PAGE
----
Adam Correa

Milwaukee, USA

I am the product of migration. Using art to create feeling and engagement is a tradition that has been passed down to me.  Family and culture created the canvas of my identity.  My grandma was from Guadalajara, Jalisco and my Grandpa was from Crystal City, Texas, and they migrated to Milwaukee, Wisconsin, which is where I became identified as a graffiti artist.  Woven into the fabric of my graffiti upbringing was Mexican culture.  Because graffiti existed heavily in Mexican-populated areas of Milwaukee, it seemed to be a Mexican thing to do.  

I do the majority of my mural work alongside my brother, Julian, and we migrated away from each other many times. Upon migrating back to each other, we were able to expand our knowledge and artistic skills. Both he and I have worked in a handful of factories and industrial occupations. We have been chosen by the world to be the artist representative of a working-class, street culture. Painting murals for Dia de los Muertos is a gateway to honor my ancestors by creating feelings and engagement for others to enjoy.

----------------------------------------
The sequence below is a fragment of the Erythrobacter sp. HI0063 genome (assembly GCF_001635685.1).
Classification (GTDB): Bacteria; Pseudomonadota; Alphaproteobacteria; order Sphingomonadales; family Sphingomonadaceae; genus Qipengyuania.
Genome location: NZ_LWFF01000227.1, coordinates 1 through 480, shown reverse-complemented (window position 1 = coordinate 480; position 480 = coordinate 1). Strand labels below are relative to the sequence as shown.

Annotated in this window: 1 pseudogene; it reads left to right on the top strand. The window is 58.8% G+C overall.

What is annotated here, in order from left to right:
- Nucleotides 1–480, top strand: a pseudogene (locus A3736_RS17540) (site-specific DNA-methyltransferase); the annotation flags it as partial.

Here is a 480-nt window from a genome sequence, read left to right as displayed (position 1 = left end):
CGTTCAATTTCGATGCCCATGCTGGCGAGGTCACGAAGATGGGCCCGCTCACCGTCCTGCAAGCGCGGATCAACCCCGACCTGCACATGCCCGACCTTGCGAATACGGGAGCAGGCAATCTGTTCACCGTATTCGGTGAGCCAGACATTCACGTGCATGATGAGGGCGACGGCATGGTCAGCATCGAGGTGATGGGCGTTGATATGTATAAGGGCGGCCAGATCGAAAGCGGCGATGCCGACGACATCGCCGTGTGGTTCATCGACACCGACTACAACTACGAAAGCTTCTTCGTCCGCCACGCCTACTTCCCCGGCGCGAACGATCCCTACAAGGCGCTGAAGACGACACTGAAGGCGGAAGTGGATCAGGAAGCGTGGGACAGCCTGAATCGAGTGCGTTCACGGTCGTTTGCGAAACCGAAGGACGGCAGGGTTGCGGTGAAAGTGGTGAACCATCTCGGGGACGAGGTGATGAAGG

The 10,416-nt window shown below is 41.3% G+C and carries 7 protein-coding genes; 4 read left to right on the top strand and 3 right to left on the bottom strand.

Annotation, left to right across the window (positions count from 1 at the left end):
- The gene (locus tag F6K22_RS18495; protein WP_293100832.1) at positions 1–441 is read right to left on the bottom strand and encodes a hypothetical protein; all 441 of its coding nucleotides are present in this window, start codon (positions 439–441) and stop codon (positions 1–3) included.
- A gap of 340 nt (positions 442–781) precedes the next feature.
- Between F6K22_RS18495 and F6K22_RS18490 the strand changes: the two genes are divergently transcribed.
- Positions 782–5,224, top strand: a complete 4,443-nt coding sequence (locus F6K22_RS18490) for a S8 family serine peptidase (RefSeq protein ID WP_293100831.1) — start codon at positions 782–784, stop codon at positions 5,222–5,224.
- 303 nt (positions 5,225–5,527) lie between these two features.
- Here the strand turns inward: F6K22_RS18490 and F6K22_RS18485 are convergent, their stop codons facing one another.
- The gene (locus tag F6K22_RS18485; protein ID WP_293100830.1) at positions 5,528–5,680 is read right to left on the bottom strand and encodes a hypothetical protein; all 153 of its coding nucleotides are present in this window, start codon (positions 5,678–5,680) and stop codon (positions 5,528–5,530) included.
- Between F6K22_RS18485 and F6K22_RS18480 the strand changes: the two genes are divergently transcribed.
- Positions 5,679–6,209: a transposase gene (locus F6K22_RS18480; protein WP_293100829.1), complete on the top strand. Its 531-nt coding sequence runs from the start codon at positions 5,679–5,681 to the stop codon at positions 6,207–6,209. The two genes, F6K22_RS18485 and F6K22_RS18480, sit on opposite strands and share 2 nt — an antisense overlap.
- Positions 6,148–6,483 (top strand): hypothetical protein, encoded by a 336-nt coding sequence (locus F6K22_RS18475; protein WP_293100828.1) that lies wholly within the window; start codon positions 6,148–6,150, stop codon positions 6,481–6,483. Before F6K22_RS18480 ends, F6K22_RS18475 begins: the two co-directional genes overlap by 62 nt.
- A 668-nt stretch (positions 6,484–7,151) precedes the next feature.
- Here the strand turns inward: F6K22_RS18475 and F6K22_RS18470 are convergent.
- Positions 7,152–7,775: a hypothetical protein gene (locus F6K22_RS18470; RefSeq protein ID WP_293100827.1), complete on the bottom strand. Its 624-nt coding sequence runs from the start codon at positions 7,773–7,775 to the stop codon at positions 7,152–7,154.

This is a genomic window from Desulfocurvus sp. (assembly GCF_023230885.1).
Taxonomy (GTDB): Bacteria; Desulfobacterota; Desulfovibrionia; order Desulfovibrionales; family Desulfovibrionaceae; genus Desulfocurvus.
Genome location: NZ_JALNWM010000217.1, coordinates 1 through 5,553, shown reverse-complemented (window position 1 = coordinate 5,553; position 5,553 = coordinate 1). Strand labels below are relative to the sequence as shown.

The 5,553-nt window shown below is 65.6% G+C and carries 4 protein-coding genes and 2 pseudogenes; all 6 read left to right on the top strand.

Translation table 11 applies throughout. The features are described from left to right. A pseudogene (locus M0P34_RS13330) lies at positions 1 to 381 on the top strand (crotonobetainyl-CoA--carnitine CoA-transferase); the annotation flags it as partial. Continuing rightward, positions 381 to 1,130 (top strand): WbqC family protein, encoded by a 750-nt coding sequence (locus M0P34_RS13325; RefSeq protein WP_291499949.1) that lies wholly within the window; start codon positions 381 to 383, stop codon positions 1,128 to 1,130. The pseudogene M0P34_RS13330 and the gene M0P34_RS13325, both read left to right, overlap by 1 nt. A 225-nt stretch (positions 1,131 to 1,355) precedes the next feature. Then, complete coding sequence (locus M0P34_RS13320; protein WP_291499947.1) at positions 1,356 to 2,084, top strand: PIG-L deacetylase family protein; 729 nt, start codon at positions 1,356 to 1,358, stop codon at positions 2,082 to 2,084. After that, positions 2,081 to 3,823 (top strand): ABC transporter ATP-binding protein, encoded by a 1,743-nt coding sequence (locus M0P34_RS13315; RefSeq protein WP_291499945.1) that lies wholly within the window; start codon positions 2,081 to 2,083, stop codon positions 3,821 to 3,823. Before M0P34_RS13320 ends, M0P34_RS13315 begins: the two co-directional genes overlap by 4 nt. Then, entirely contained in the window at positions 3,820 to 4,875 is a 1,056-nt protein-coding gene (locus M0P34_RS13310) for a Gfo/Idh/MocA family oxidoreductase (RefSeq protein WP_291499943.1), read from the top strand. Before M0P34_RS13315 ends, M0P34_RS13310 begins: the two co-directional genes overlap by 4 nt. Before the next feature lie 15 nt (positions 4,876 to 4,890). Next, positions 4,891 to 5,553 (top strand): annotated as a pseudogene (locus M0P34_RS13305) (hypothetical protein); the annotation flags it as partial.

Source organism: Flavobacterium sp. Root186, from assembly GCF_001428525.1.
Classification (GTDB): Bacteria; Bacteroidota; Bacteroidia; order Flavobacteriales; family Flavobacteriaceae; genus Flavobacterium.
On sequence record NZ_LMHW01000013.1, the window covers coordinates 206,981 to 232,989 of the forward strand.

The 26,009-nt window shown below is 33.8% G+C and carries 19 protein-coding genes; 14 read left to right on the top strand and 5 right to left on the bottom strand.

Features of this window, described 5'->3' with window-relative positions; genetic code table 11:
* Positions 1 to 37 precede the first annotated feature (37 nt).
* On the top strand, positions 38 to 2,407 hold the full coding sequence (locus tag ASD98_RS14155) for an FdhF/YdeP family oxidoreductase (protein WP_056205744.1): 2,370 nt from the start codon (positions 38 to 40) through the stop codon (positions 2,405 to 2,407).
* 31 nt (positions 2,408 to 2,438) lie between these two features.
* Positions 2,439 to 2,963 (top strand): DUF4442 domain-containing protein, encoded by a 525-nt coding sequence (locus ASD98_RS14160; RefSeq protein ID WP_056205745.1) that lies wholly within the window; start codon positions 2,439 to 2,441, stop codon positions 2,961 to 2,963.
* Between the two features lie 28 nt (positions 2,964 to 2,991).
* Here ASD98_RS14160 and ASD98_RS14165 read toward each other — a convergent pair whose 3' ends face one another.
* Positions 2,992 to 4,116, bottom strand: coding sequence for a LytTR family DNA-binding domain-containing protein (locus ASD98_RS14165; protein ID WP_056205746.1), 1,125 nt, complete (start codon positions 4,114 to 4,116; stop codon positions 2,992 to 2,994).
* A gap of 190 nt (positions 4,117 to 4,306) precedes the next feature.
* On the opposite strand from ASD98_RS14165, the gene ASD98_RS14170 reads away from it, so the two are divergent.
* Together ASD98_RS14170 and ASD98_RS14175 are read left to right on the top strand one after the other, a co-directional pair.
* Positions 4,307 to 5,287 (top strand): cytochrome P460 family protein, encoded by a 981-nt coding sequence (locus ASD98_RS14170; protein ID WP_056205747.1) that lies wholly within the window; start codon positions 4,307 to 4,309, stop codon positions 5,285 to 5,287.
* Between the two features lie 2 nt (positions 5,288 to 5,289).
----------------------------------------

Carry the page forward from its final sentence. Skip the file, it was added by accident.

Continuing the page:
“Vuelo”, Mural in Milwaukee, in collaboration with Gabriela Marván, Joseph Juárez and Ryan Rothweiler.

Body paint for an artistic collaboration with Ometochtli Mexican Folk Dance, at the Villa Terrace Museum in Milwaukee.

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Adam Correa information

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